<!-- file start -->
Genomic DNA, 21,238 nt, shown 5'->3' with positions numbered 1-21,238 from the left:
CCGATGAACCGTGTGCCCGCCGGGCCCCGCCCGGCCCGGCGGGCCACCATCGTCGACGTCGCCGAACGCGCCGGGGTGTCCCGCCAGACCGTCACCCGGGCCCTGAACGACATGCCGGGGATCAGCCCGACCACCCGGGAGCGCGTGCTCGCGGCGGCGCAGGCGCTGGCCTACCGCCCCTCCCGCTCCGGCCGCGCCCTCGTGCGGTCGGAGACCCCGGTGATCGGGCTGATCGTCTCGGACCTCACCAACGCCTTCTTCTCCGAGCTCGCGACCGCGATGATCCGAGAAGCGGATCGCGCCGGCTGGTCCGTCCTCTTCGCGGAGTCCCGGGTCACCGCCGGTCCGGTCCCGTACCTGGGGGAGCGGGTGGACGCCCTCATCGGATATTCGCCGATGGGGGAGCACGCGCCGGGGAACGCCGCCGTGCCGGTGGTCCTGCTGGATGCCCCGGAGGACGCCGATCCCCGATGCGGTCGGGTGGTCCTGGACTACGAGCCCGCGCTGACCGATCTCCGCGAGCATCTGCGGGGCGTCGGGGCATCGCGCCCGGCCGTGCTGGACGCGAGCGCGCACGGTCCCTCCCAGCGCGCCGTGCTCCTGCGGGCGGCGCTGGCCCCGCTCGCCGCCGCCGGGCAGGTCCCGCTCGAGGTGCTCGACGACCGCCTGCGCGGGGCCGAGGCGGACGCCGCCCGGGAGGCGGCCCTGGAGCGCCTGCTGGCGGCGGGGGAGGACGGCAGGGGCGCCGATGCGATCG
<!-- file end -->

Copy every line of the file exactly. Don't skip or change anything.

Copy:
Genomic DNA, 21,238 nt, shown 5'->3' with positions numbered 1-21,238 from the left:
CCGATGAACCGTGTGCCCGCCGGGCCCCGCCCGGCCCGGCGGGCCACCATCGTCGACGTCGCCGAACGCGCCGGGGTGTCCCGCCAGACCGTCACCCGGGCCCTGAACGACATGCCGGGGATCAGCCCGACCACCCGGGAGCGCGTGCTCGCGGCGGCGCAGGCGCTGGCCTACCGCCCCTCCCGCTCCGGCCGCGCCCTCGTGCGGTCGGAGACCCCGGTGATCGGGCTGATCGTCTCGGACCTCACCAACGCCTTCTTCTCCGAGCTCGCGACCGCGATGATCCGAGAAGCGGATCGCGCCGGCTGGTCCGTCCTCTTCGCGGAGTCCCGGGTCACCGCCGGTCCGGTCCCGTACCTGGGGGAGCGGGTGGACGCCCTCATCGGATATTCGCCGATGGGGGAGCACGCGCCGGGGAACGCCGCCGTGCCGGTGGTCCTGCTGGATGCCCCGGAGGACGCCGATCCCCGATGCGGTCGGGTGGTCCTGGACTACGAGCCCGCGCTGACCGATCTCCGCGAGCATCTGCGGGGCGTCGGGGCATCGCGCCCGGCCGTGCTGGACGCGAGCGCGCACGGTCCCTCCCAGCGCGCCGTGCTCCTGCGGGCGGCGCTGGCCCCGCTCGCCGCCGCCGGGCAGGTCCCGCTCGAGGTGCTCGACGACCGCCTGCGCGGGGCCGAGGCGGACGCCGCCCGGGAGGCGGCCCTGGAGCGCCTGCTGGCGGCGGGGGAGGACGGCAGGGGCGCCGATGCGATCG